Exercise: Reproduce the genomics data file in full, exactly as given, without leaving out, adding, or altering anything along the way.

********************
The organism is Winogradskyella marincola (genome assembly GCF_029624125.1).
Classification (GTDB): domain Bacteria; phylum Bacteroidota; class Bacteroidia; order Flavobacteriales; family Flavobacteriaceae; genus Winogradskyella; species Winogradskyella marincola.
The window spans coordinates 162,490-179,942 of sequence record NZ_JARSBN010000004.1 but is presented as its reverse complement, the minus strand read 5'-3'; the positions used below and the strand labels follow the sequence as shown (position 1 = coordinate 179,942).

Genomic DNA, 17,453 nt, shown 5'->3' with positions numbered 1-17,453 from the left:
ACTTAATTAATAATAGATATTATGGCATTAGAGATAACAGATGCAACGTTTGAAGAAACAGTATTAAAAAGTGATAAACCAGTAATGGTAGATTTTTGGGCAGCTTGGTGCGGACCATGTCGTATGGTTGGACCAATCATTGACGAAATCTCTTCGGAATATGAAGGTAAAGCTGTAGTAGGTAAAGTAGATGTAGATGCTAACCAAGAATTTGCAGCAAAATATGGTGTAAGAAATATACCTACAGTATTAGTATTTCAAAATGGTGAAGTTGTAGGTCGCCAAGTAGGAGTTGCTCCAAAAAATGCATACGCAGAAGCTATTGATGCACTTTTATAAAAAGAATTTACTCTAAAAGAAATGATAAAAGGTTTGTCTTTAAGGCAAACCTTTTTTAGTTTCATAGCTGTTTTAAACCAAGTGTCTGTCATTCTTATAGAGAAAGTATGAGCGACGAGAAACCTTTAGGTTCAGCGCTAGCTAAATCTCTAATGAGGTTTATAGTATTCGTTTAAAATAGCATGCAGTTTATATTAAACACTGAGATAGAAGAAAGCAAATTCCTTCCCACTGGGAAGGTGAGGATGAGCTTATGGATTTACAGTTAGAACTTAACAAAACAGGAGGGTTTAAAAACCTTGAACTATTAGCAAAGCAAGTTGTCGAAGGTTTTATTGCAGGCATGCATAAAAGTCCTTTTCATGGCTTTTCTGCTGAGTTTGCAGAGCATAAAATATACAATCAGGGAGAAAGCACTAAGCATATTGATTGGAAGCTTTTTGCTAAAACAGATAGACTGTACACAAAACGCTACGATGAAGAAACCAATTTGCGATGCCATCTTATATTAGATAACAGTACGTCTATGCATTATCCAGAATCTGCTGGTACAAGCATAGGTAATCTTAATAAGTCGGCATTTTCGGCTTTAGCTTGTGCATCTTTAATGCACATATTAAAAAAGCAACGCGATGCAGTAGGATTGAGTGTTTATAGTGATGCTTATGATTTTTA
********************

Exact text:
The organism is Winogradskyella marincola (genome assembly GCF_029624125.1).
Classification (GTDB): domain Bacteria; phylum Bacteroidota; class Bacteroidia; order Flavobacteriales; family Flavobacteriaceae; genus Winogradskyella; species Winogradskyella marincola.
The window spans coordinates 162,490-179,942 of sequence record NZ_JARSBN010000004.1 but is presented as its reverse complement, the minus strand read 5'-3'; the positions used below and the strand labels follow the sequence as shown (position 1 = coordinate 179,942).

Genomic DNA, 17,453 nt, shown 5'->3' with positions numbered 1-17,453 from the left:
ACTTAATTAATAATAGATATTATGGCATTAGAGATAACAGATGCAACGTTTGAAGAAACAGTATTAAAAAGTGATAAACCAGTAATGGTAGATTTTTGGGCAGCTTGGTGCGGACCATGTCGTATGGTTGGACCAATCATTGACGAAATCTCTTCGGAATATGAAGGTAAAGCTGTAGTAGGTAAAGTAGATGTAGATGCTAACCAAGAATTTGCAGCAAAATATGGTGTAAGAAATATACCTACAGTATTAGTATTTCAAAATGGTGAAGTTGTAGGTCGCCAAGTAGGAGTTGCTCCAAAAAATGCATACGCAGAAGCTATTGATGCACTTTTATAAAAAGAATTTACTCTAAAAGAAATGATAAAAGGTTTGTCTTTAAGGCAAACCTTTTTTAGTTTCATAGCTGTTTTAAACCAAGTGTCTGTCATTCTTATAGAGAAAGTATGAGCGACGAGAAACCTTTAGGTTCAGCGCTAGCTAAATCTCTAATGAGGTTTATAGTATTCGTTTAAAATAGCATGCAGTTTATATTAAACACTGAGATAGAAGAAAGCAAATTCCTTCCCACTGGGAAGGTGAGGATGAGCTTATGGATTTACAGTTAGAACTTAACAAAACAGGAGGGTTTAAAAACCTTGAACTATTAGCAAAGCAAGTTGTCGAAGGTTTTATTGCAGGCATGCATAAAAGTCCTTTTCATGGCTTTTCTGCTGAGTTTGCAGAGCATAAAATATACAATCAGGGAGAAAGCACTAAGCATATTGATTGGAAGCTTTTTGCTAAAACAGATAGACTGTACACAAAACGCTACGATGAAGAAACCAATTTGCGATGCCATCTTATATTAGATAACAGTACGTCTATGCATTATCCAGAATCTGCTGGTACAAGCATAGGTAATCTTAATAAGTCGGCATTTTCGGCTTTAGCTTGTGCATCTTTAATGCACATATTAAAAAAGCAACGCGATGCAGTAGGATTGAGTGTTTATAGTGATGCTTATGATTTTTA